One of the more notable transformation stories in tech recently is Amazon (AMZN -0.44%). The online seller pioneered e-commerce in North America and many parts of the world. And with its role in creating the cloud, it later evolved into a conglomerate.

However, mounting e-commerce losses mean that the cloud segment, Amazon Web Services (AWS), drives most (or sometimes all) of the company's profits. This does not negate the investment case for Amazon, but profiting from Amazon will require investors to look at the internet and direct marketing retail stock in a different light.

E-commerce as a 'loss leader'

After years of profits, Amazon's e-commerce operations now lose money. But despite the losses from online retail, its reputation serves as a platform for its actual growth drivers. Indirectly, its web presence acts as an undeclared Amazon advertising campaign, keeping its name in the minds of the public. It also drives considerable market power, allowing it to compete aggressively against top retailers such as Walmart and Costco.

Moreover, e-commerce has enabled Amazon to sell advertising on its website. Due to its position in both the North American and International segments, the public did not know Amazon's ad revenues until recently.

Still, investors should pay close attention to this revenue stream. At nearly $17 billion in revenue for the first half of 2022, its revenue grew 20% compared with the same time frame in 2021.

Despite the success of advertising, the most significant bright spot is AWS. Although it is responsible for only 16% of Amazon's revenue, it is the fastest-growing segment, increasing by 35% year over year. It was also the only segment this year to report positive operating income. Additionally, over the trailing 12 months, it reported a 31% operating margin. That margin has helped it generate the majority of company profits for years.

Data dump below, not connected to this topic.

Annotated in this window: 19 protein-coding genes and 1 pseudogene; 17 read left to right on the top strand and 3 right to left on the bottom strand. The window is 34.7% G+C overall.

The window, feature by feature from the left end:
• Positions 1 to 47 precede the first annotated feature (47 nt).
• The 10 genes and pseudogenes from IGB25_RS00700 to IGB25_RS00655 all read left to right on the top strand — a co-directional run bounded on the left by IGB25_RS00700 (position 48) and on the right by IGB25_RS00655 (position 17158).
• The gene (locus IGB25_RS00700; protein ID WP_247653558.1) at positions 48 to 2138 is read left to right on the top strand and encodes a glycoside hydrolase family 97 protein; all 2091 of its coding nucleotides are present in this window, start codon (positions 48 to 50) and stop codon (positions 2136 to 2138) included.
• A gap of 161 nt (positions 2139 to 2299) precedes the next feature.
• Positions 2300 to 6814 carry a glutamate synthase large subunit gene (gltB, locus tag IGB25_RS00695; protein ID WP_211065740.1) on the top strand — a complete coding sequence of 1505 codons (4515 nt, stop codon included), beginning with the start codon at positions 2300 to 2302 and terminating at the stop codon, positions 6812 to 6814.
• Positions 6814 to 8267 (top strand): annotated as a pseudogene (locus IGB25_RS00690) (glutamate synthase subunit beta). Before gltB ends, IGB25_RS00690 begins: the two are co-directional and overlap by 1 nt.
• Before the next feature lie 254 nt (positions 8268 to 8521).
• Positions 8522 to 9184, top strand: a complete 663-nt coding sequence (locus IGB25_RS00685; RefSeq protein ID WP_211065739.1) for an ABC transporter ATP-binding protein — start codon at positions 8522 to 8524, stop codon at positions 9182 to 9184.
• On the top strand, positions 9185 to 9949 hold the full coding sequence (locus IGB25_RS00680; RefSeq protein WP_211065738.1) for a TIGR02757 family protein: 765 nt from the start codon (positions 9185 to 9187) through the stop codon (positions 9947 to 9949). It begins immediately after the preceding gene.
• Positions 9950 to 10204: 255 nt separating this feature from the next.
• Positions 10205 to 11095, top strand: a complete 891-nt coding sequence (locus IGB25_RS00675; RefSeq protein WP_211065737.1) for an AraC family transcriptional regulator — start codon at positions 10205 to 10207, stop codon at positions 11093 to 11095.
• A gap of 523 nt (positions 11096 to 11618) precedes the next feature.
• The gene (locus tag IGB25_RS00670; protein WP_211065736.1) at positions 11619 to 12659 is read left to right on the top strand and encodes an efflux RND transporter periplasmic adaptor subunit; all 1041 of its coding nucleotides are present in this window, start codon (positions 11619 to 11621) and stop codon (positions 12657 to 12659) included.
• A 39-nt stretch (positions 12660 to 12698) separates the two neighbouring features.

Amazon's Financials by Segment in the First Half of 2022
Segment Revenue Operating Income (Loss)
North America $143,674 ($2,195)
International $55,824 ($3,052)
AWS $38,180  $12,233

Source: Amazon Investor Relations.

Valuation and stock performance

This "loss leader" status for e-commerce also means investors should take its price-to-earnings ratio with a grain of salt. Admittedly, triple-digit earnings multiples for Amazon are nothing new. After its P/E ratio fell under 50 early in the year, it again surged above 100.

However, this occurred not because of a rising stock price but because profits turned negative, specifically in the previous two quarters. Consequently, Amazon stock sells at a nearly 40% discount from its all-time high in mid-2021.

Moreover, it appears cheaper from a revenue perspective. Amazon sells for about two times sales. That closely approximates the sales multiple of emerging e-commerce rival Sea Limited and dwarfs the price-to-sales (P/S) ratio of MercadoLibre. It also lags behind cloud rival Microsoft, which sells at 9 times sales, meaning Amazon has arguably become a value stock.

Amazon looks like a great buy

The "loss leader" perspective should change the narrative for Amazon stock. Investors now get the e-commerce business for "free" if they buy Amazon for AWS. Additionally, a low P/S ratio and the success of the digital ad business bolster the investment case.

Finally, investors need to remember that Amazon's businesses continue to undergo constant change. If its e-commerce segments can shed their "loss leader" status and return to profitability, they could serve as additional catalysts to propel Amazon stock.